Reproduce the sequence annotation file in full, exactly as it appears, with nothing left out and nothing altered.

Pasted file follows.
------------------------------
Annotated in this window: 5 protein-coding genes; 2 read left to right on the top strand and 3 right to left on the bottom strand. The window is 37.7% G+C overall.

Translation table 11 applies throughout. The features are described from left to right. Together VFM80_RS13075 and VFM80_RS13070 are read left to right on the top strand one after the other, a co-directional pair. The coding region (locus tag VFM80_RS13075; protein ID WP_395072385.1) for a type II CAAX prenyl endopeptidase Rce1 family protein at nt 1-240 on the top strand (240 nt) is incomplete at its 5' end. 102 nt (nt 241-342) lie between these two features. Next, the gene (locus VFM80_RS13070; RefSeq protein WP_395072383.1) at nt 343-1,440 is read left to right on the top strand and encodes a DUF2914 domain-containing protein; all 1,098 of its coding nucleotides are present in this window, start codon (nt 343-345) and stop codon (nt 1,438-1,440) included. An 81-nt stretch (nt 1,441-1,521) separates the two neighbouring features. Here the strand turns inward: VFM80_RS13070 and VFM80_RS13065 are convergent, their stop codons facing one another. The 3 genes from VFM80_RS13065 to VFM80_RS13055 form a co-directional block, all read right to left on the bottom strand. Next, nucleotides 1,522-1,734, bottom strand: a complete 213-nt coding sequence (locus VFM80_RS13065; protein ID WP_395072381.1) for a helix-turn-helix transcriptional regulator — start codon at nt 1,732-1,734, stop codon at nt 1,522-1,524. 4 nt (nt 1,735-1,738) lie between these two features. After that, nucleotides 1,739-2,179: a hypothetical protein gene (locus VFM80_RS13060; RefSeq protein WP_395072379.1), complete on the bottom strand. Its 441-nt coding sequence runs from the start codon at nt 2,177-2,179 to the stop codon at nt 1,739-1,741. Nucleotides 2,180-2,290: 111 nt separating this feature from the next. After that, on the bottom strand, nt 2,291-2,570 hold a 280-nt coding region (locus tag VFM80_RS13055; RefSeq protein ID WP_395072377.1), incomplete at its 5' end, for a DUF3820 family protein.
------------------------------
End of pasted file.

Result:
Annotated in this window: 5 protein-coding genes; 2 read left to right on the top strand and 3 right to left on the bottom strand. The window is 37.7% G+C overall.

Translation table 11 applies throughout. The features are described from left to right. Together VFM80_RS13075 and VFM80_RS13070 are read left to right on the top strand one after the other, a co-directional pair. The coding region (locus tag VFM80_RS13075; protein ID WP_395072385.1) for a type II CAAX prenyl endopeptidase Rce1 family protein at nt 1-240 on the top strand (240 nt) is incomplete at its 5' end. 102 nt (nt 241-342) lie between these two features. Next, the gene (locus VFM80_RS13070; RefSeq protein WP_395072383.1) at nt 343-1,440 is read left to right on the top strand and encodes a DUF2914 domain-containing protein; all 1,098 of its coding nucleotides are present in this window, start codon (nt 343-345) and stop codon (nt 1,438-1,440) included. An 81-nt stretch (nt 1,441-1,521) separates the two neighbouring features. Here the strand turns inward: VFM80_RS13070 and VFM80_RS13065 are convergent, their stop codons facing one another. The 3 genes from VFM80_RS13065 to VFM80_RS13055 form a co-directional block, all read right to left on the bottom strand. Next, nucleotides 1,522-1,734, bottom strand: a complete 213-nt coding sequence (locus VFM80_RS13065; protein ID WP_395072381.1) for a helix-turn-helix transcriptional regulator — start codon at nt 1,732-1,734, stop codon at nt 1,522-1,524. 4 nt (nt 1,735-1,738) lie between these two features. After that, nucleotides 1,739-2,179: a hypothetical protein gene (locus VFM80_RS13060; RefSeq protein WP_395072379.1), complete on the bottom strand. Its 441-nt coding sequence runs from the start codon at nt 2,177-2,179 to the stop codon at nt 1,739-1,741. Nucleotides 2,180-2,290: 111 nt separating this feature from the next. After that, on the bottom strand, nt 2,291-2,570 hold a 280-nt coding region (locus tag VFM80_RS13055; RefSeq protein ID WP_395072377.1), incomplete at its 5' end, for a DUF3820 family protein.